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Publications [#274410] of Edward D. Levin

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Papers Published

  1. Piantadosi, CA; Zhang, J; Levin, ED; Folz, RJ; Schmechel, DE (1997). Apoptosis and delayed neuronal damage after carbon monoxide poisoning in the rat.. Experimental Neurology, 147(1), 103-114. [9294407], [doi]
    (last updated on 2019/12/11)

    Abstract:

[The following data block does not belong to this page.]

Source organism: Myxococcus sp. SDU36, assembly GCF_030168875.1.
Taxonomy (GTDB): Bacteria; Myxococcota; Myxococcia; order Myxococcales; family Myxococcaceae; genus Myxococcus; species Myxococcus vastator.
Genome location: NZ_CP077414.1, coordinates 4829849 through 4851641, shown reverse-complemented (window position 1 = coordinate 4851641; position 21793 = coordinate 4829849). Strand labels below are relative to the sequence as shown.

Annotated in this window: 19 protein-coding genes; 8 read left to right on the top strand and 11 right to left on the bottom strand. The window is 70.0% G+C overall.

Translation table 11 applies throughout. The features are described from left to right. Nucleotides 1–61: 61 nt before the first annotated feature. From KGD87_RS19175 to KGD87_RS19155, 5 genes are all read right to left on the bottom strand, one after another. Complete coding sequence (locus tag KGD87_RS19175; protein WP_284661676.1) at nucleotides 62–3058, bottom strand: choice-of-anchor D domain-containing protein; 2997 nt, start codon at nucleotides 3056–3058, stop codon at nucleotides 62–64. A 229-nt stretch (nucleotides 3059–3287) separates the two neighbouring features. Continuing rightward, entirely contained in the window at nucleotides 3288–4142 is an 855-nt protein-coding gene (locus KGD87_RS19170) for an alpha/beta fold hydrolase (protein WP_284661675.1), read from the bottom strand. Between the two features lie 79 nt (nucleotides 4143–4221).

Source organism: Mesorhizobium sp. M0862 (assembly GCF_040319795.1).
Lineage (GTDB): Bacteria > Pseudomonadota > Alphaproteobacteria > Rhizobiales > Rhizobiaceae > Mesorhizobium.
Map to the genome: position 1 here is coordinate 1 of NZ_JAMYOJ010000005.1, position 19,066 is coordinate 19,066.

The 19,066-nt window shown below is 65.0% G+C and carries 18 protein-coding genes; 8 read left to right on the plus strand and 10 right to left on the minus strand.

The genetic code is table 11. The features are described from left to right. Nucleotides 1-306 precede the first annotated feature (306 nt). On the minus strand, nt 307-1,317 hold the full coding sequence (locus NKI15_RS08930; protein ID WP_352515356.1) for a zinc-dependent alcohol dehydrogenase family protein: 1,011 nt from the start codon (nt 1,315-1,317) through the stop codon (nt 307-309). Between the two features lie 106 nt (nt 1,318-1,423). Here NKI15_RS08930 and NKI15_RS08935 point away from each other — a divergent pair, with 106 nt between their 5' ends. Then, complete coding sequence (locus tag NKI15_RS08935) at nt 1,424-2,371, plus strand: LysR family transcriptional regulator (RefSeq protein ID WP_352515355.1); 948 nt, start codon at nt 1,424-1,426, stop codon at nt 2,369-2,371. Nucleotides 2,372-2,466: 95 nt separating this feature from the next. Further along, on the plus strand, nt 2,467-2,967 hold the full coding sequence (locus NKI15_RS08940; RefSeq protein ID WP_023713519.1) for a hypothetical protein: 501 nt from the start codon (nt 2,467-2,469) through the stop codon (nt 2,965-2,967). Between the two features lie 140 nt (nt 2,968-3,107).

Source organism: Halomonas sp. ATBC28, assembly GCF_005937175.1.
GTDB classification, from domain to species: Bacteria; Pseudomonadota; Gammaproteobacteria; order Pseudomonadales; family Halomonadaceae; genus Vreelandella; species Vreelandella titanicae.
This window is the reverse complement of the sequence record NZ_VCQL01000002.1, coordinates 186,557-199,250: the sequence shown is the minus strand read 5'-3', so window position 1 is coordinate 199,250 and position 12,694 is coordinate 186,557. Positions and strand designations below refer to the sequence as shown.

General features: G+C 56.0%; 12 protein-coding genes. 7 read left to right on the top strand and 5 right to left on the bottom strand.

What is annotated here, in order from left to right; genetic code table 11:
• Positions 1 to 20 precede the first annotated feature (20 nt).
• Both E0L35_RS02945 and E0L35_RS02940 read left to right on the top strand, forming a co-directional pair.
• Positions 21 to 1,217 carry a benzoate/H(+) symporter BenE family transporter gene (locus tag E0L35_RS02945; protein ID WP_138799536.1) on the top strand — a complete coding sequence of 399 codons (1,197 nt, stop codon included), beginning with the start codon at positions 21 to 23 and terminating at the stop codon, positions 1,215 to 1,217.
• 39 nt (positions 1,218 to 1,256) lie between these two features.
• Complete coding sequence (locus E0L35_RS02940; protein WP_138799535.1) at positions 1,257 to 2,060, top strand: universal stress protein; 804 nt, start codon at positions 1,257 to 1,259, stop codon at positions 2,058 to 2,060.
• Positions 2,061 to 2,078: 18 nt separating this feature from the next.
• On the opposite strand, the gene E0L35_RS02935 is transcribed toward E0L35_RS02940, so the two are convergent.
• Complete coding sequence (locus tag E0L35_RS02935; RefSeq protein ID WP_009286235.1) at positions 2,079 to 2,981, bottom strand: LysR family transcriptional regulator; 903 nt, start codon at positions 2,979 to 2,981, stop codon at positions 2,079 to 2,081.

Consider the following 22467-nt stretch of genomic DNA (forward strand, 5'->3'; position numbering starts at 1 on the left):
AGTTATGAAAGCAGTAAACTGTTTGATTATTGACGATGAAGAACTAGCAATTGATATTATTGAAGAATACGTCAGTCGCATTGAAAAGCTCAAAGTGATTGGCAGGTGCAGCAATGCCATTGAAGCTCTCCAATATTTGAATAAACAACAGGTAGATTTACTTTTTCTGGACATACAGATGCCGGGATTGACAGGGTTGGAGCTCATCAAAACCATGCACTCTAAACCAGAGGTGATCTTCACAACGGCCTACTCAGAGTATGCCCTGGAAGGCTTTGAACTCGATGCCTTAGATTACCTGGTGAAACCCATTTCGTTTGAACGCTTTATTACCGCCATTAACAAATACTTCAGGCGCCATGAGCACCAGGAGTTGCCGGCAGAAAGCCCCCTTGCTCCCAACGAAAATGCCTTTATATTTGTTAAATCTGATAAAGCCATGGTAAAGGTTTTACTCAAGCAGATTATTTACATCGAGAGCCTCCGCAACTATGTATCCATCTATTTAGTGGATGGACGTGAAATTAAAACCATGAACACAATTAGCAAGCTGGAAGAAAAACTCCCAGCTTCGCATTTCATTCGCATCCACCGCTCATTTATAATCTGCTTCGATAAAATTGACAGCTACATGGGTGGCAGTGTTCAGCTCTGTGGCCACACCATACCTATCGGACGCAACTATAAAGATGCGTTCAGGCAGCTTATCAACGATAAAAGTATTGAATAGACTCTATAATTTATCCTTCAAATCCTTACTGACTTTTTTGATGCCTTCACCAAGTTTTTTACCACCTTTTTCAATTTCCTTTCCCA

Delayed neurological damage after CO hypoxia was studied in rats to determine whether programmed cell death (PCD), in addition to necrosis, is involved in neuronal death. In rats exposed to either air or CO (2500 ppm), microdialysis in brain cortex and hippocampus was performed to determine the extent of glutamate release and hydroxyl radical generation during the exposures. Groups of control and CO-exposed rats also were tested in a radial maze to assess the effects of the CO exposures on learning and memory. At 3, 7, and 21 days after CO exposure brains were perfusion-fixed and hematoxylin-eosin (H&E) was used to assess injury and to select regions for further examination. DNA fragmentation was sought by examining cryosections with the terminal deoxynucleotidyl transferase-mediated dUTP-biotin nick-end labeling (TUNEL) reaction. We found significant increases in glutamate release and .OH generation during and immediately after CO hypoxia. CO-exposed rats showed learning and memory deficits after exposure associated with heterogeneous cell loss in cortex, globus pallidus, and cerebellum. The frontal cortex was affected most seriously; the damage was slight at Day 3, increased at Day 7, and persistent at Day 21 after CO exposure. TUNEL staining was positive at all three time points, and TUNEL-labeled cells were distributed similarly to eosinophilic cells. The number of cells stained by TUNEL was less than by H&E and amounted to 2 to 5% of all cell nuclei in regions of injury. Ultrastructural features of both neuronal necrosis and apoptosis also were observed readily by electron microscopy. These findings indicate that both necrosis and apoptosis (PCD) contribute to CO poisoning-induced brain cell death.


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